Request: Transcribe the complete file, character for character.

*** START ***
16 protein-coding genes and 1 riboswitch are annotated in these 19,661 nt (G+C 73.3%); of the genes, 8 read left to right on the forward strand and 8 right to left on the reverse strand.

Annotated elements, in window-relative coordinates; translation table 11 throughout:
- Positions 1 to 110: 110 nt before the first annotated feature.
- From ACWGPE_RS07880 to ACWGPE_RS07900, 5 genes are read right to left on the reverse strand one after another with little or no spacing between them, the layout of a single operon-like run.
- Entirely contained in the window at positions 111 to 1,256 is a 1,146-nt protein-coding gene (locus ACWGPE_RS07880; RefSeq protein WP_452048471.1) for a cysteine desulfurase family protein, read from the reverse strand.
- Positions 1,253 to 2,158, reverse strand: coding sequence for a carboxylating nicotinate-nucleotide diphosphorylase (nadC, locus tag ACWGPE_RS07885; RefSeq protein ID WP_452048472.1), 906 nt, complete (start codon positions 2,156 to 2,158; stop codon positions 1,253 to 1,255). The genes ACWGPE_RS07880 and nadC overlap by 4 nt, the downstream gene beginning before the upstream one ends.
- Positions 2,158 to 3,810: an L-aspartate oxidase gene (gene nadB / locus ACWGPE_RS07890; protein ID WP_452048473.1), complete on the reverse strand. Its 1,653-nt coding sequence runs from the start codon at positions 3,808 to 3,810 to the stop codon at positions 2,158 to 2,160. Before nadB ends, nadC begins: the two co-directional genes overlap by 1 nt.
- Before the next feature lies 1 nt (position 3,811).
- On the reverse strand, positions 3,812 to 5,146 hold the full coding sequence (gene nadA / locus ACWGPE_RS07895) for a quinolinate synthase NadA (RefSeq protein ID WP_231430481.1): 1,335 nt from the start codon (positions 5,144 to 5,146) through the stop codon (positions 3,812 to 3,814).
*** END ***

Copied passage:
16 protein-coding genes and 1 riboswitch are annotated in these 19,661 nt (G+C 73.3%); of the genes, 8 read left to right on the forward strand and 8 right to left on the reverse strand.

Annotated elements, in window-relative coordinates; translation table 11 throughout:
- Positions 1 to 110: 110 nt before the first annotated feature.
- From ACWGPE_RS07880 to ACWGPE_RS07900, 5 genes are read right to left on the reverse strand one after another with little or no spacing between them, the layout of a single operon-like run.
- Entirely contained in the window at positions 111 to 1,256 is a 1,146-nt protein-coding gene (locus ACWGPE_RS07880; RefSeq protein WP_452048471.1) for a cysteine desulfurase family protein, read from the reverse strand.
- Positions 1,253 to 2,158, reverse strand: coding sequence for a carboxylating nicotinate-nucleotide diphosphorylase (nadC, locus tag ACWGPE_RS07885; RefSeq protein ID WP_452048472.1), 906 nt, complete (start codon positions 2,156 to 2,158; stop codon positions 1,253 to 1,255). The genes ACWGPE_RS07880 and nadC overlap by 4 nt, the downstream gene beginning before the upstream one ends.
- Positions 2,158 to 3,810: an L-aspartate oxidase gene (gene nadB / locus ACWGPE_RS07890; protein ID WP_452048473.1), complete on the reverse strand. Its 1,653-nt coding sequence runs from the start codon at positions 3,808 to 3,810 to the stop codon at positions 2,158 to 2,160. Before nadB ends, nadC begins: the two co-directional genes overlap by 1 nt.
- Before the next feature lies 1 nt (position 3,811).
- On the reverse strand, positions 3,812 to 5,146 hold the full coding sequence (gene nadA / locus ACWGPE_RS07895) for a quinolinate synthase NadA (RefSeq protein ID WP_231430481.1): 1,335 nt from the start codon (positions 5,144 to 5,146) through the stop codon (positions 3,812 to 3,814).